Acer Stream Android smartphone
PMP trickle-down effect
Review Typically, smartphones make less than satisfying PMPs, especially given the issue of video formats, with very few phones supporting the good old AVI container or Xvid/DivX codecs. Also, sound quality is usually a bit iffy and there is often little in the way of external controls for media navigation that you can use without looking.
Media mogul: Acer's Stream
Acer's new Stream aims to fix this by combining a top notch smartphone experience with high quality, convenient AV media playback. Up there with the best of the current crop of Android über-phones in terms of fitted kit, the Stream has 802.11n Wi-Fi, Bluetooth, aGPS, an FM radio, fully integrated voice search, 2GB of built-in storage (a godsend for apps fanatics) with an expansion slot good for 32GB more and a 3.7in 480 x 800 AMOLED capacitive touch screen.
The Stream measures up closely to HTC's Desire. At 119.5 x 63 x 11.2 and 126g, it's light for a big screen smartphone. The colour combination of gunmetal grey and black gives it restrained and workmanlike look which I rather like. Externally, the only clues that the Stream is trying to be a PMP are the three dedicated media buttons on the front for play/pause, next and previous. These controls are actually more attactive than they appear in the publicitty images and are handy for in-pocket music control.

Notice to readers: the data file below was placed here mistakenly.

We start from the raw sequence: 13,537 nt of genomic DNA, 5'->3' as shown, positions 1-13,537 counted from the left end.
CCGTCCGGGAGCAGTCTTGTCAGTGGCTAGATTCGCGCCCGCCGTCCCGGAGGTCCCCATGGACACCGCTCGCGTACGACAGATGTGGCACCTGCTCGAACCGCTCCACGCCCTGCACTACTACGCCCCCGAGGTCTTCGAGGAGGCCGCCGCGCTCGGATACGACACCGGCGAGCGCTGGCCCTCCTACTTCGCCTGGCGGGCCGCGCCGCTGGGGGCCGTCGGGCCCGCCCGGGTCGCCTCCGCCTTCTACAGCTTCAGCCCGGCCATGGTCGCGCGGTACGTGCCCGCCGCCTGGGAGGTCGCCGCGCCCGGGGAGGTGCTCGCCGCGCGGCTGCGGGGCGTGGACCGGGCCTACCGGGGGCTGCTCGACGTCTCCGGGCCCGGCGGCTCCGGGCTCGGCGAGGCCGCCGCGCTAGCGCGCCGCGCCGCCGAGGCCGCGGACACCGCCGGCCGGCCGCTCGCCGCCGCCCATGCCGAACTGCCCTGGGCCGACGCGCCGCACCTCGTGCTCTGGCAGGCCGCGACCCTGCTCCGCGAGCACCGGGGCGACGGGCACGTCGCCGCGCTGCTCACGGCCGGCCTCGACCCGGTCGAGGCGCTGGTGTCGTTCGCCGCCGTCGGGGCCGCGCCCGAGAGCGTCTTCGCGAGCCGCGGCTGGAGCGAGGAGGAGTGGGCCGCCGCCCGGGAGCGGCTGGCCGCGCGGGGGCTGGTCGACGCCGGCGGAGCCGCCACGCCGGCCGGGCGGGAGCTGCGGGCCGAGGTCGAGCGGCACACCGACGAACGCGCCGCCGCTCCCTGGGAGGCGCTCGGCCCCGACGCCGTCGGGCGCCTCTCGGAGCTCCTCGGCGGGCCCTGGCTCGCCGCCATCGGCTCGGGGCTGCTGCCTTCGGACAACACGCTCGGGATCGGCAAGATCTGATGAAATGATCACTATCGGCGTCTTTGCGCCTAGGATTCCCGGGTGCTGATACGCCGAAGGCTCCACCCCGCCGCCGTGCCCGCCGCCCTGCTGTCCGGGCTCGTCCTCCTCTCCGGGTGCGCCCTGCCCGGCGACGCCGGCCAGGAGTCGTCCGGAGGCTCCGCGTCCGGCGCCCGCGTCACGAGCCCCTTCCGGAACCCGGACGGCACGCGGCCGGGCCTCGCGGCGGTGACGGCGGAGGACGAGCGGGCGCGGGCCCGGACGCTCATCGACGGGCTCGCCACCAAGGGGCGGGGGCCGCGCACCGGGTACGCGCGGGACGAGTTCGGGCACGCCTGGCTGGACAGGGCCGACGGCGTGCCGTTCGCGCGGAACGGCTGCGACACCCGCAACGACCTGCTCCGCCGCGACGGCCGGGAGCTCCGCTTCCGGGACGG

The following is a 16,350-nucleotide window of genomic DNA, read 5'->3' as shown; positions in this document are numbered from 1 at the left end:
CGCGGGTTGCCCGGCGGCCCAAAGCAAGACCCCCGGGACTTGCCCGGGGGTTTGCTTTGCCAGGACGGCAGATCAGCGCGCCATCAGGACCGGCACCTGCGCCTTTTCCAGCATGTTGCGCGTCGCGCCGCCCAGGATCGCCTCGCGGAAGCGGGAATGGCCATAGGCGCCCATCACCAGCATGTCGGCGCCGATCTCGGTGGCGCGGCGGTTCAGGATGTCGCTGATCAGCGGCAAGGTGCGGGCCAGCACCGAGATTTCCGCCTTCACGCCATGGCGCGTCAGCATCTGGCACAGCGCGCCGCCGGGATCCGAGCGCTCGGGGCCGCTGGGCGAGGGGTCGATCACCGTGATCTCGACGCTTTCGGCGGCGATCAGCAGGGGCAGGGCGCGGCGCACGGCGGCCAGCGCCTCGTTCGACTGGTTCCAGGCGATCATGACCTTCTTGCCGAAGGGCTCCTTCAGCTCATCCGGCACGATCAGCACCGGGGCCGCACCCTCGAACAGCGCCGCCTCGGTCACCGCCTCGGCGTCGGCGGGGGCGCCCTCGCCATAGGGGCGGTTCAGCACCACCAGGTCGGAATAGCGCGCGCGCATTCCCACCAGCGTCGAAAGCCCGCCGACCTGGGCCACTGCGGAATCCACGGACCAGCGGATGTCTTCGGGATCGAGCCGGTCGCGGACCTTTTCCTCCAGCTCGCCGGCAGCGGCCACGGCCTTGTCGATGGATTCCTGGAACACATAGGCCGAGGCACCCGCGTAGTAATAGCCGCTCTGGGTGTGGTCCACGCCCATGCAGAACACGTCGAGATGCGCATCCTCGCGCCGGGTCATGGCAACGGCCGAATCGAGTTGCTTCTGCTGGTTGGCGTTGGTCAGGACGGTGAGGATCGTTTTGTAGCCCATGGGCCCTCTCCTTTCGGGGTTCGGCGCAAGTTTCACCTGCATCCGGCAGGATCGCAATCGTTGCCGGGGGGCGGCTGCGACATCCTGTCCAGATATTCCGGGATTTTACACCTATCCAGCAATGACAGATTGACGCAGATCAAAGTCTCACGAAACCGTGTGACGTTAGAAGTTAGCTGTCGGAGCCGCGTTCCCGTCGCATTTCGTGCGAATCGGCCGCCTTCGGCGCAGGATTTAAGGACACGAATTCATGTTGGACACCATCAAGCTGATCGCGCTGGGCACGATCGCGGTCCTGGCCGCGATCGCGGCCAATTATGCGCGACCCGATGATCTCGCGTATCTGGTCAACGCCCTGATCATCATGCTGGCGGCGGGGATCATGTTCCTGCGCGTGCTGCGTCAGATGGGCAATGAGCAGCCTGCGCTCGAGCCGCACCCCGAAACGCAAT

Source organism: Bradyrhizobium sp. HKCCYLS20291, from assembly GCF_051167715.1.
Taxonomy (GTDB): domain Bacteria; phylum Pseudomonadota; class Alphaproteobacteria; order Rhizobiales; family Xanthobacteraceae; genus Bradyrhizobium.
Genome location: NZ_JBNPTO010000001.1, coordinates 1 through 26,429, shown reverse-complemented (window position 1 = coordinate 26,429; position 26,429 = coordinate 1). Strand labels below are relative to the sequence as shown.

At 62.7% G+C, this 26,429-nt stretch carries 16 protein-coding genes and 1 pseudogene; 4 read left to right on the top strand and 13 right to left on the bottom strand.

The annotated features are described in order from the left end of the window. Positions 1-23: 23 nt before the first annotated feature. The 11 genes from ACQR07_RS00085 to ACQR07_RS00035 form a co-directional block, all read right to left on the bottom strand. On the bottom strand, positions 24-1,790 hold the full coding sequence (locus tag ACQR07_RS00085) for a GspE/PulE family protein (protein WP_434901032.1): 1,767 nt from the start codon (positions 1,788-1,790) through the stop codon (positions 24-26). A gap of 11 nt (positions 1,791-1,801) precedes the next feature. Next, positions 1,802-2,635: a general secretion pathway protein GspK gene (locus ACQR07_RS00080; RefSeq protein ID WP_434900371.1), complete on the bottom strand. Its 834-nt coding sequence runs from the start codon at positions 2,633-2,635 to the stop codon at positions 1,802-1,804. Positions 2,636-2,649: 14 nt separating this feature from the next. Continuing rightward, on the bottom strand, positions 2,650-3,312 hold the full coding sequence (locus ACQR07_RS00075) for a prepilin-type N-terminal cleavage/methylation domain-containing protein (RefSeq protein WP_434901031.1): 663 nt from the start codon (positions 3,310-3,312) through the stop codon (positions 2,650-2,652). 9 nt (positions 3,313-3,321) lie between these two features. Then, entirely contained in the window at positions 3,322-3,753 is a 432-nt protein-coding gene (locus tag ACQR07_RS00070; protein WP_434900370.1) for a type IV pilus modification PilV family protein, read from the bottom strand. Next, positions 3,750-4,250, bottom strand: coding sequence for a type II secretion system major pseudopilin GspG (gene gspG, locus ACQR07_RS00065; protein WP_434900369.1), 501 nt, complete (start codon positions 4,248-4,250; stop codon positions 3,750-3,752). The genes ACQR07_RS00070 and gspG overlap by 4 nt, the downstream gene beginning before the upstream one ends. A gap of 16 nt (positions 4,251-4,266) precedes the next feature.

Other than that it's all very much par for the course with the common four Android buttons sitting below the screen - though the home button has a physical action rather then being touch sensitive, and a 3.5mm audio jack up top. Under the hood you will find a 1GHz Snapdragon chip with 512MB of RAM running Android 2.1. That's a more than decent spec but dig a little deeper and you find things less common to your average smartphone.
To start with video codec support extends beyond the Android norm of H.264 and WMV to include .avi files (DivX/Xvid). Some on-line sources suggest that the Stream can play Flac files, but it can't. Audio codec support is limited to the usual MP3, Ogg Vorbis, AAC and WMA but that's enough for most folk.
The handy media buttons actually look much better than in the pics
Sadly, you don't get a Cowon-like degree of tolerance for any old video file. My Stream took an unreasoned dislike to several AVI and H.264 files which were well within its technical limits. That said I did manage to play 720p AVI, H.264 and WMV files without issue.
All media files can be accessed from the nemoPlayer, which is a very easy to use media app, if a little limited. For instance you can't set bookmarks in video files nor does it support subtitles or MTP playlists. Audio and video playback is enhanced by Dolby's Mobile sound modification suite which when coupled with a decent set of earphones produces results that almost match a good dedicated PMP. In this respect, the Stream leaves the iPhone for dead.
The Stream also has the capacity to function as a UPnP/DNLA server but the fact that it can't go the other way – to stream content from a PC or Nas to the handset – seems like a missed opportunity. So much for playback, what about recording? Well, the camera may only be a 5Mp job, but it can record video at 720p and 24fps.
To view your directorial efforts on a telly the Stream has a micro HDMI port, which resides on the upper right hand side of the handset under a rubber cover next to the micro USB port. It's an arrangement that sadly nixes any chance of using the Stream with a desktop charger.